Retirement re­forms ex­plained

Na­tional Trea­sury plans to get South Africans to save enough for retirement, which will lead to more changes to pen­sion and prov­i­dent funds in March 2016.

Finweek English Edition - - IN DEPTH RETIREMENT - Ed­i­to­rial@fin­week.co.za By Buhle Nd­weni

about 5% of South Africans save enough to be able to re­tire ad­e­quately, ac­cord­ing to Brian Butchart, MD at Bren­thurst Wealth. Hence pen­sion­ers of­ten run out of retirement sav­ings pre­ma­turely and be­come de­pen­dent on rel­a­tives or gov­ern­ment grants. To curb this, Na­tional Trea­sury pro­posed re­forms aimed at en­cour­ag­ing sav­ing to­wards retirement.

Trea­sury’s amend­ments mean that, by de­fault, your retirement sav­ings will be pre­served when you change jobs and your ben­e­fit will be con­verted to an an­nu­ity when you re­tire, rather than the cur­rent sit­u­a­tion where your money gets paid out as cash by de­fault, ex­plains Hugh Hack­ing, head of Old Mu­tual Cor­po­rate Con­sul­ta­tions.

Prov­i­dent fund mem­bers who re­sign from their jobs will how­ever still be able to take all their retirement sav­ings as a cash lump sum upon res­ig­na­tion, with tax im­pli­ca­tions. Al­ter­na­tively they can pre­serve their money with a financial in­sti­tu­tion, or pre­vi­ous or new em­ployer – with­out tax im­pli­ca­tions, to mo­ti­vate peo­ple to save.

How­ever, at retirement, prov­i­dent fund mem­bers will also be re­quired to con­vert at least two-thirds of their retirement sav­ings into an an­nu­ity or pen­sion, in­stead of re­ceiv­ing a large one-off sum of cash.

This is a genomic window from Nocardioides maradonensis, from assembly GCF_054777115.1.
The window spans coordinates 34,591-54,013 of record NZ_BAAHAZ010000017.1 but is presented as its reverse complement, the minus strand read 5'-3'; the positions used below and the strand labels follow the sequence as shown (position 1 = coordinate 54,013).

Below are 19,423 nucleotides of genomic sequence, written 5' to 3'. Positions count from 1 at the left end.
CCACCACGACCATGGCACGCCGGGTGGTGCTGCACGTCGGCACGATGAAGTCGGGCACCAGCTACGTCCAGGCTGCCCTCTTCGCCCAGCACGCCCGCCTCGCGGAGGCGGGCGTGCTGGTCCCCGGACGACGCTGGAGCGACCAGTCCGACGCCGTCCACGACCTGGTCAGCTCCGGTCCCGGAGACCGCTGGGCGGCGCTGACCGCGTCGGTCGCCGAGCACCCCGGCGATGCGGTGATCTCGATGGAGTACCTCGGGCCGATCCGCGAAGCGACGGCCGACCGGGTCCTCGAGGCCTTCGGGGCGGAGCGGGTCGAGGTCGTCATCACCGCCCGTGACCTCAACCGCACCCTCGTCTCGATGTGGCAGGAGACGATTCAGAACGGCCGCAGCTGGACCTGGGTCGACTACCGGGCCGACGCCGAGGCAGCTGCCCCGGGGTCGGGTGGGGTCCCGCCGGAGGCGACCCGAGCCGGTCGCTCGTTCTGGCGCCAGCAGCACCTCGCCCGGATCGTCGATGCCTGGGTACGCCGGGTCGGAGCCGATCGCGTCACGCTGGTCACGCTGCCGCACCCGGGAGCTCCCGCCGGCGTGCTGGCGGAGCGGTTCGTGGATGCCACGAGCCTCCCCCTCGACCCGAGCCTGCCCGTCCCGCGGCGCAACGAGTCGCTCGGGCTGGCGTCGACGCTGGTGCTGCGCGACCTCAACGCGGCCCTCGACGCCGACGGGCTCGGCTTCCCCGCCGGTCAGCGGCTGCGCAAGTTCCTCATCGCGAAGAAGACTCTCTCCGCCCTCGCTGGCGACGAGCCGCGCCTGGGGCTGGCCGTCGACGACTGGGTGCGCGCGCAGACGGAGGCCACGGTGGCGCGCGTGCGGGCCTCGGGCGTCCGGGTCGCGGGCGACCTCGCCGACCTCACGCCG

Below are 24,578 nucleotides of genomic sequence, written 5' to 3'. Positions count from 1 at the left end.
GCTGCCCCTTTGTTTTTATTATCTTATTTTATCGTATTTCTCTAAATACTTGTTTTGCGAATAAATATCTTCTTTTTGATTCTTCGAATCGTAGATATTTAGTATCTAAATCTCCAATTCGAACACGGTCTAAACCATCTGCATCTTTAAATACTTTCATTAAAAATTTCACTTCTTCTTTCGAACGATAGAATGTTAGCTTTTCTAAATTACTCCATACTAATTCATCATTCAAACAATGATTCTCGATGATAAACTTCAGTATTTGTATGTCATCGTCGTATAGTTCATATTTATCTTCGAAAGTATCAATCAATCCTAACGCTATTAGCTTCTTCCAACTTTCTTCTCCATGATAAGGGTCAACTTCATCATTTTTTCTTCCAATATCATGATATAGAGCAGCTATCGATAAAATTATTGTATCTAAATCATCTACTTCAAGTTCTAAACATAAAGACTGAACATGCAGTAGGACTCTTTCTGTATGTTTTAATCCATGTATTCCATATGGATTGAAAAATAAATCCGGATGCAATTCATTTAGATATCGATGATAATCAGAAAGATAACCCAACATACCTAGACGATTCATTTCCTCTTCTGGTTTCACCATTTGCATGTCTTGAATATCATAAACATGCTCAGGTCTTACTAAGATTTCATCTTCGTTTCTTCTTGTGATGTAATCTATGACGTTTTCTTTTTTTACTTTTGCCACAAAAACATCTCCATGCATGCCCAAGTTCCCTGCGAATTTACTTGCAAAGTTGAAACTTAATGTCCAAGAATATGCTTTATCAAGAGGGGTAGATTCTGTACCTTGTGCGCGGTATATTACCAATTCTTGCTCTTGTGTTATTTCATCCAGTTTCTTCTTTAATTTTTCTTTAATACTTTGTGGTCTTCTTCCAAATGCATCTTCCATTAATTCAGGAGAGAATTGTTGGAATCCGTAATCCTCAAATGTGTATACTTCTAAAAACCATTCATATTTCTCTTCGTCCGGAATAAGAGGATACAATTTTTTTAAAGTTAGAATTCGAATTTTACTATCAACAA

Tax im­pli­ca­tions

Start­ing from March 2016, Trea­sury will har­monise tax treat­ments of retirement fund con­tri­bu­tions in prov­i­dent, pen­sion and retirement an­nu­ity funds.

Tax de­duc­tion ben­e­fits will be ex­tended to prov­i­dent fund mem­bers as well, but the tax-de­ductible con­tri­bu­tion will be capped or lim­ited to 27.5% of the tax­able in­come or R350 000 per an­num for high-in­come earn­ers. All growth, in­ter­est and div­i­dends earned in either the pen­sion, prov­i­dent or retirement an­nu­ity is tax free, says Butchart.

Trea­sury also pro­posed that pen­sion and prov­i­dent funds have a preser­va­tion fund to pre­serve their ben­e­fits when re­sign­ing from a job. There is cur­rently no preser­va­tion fund pol­icy. There is also no ef­fec­tive date of im­ple­ment­ing such a pol­icy. Retirement an­nu­ity funds have a preser­va­tion fund where one can­not with­draw funds un­til at least the age of 55.

What hap­pens if your com­pany does not have a com­pul­sory retirement fund?

A retirement an­nu­ity (RA) is a good op­tion, says financial ad­viser at Bren­thurst Wealth, Re­nee Ea­gar. “An RA is such a good tax­ef­fi­cient ve­hi­cle. When you con­trib­ute to an RA you get a tax re­duc­tion, there is no cap­i­tal gains tax [and] no retirement fund tax within an RA. So what this means is your money is grow­ing at a real re­turn with­out hav­ing to take tax­a­tion into con­sid­er­a­tion.”

Re­nee Ea­gar Financial ad­viser at Bren­thurst Wealth

Brian Butchart MD at Bren­thurst Wealth

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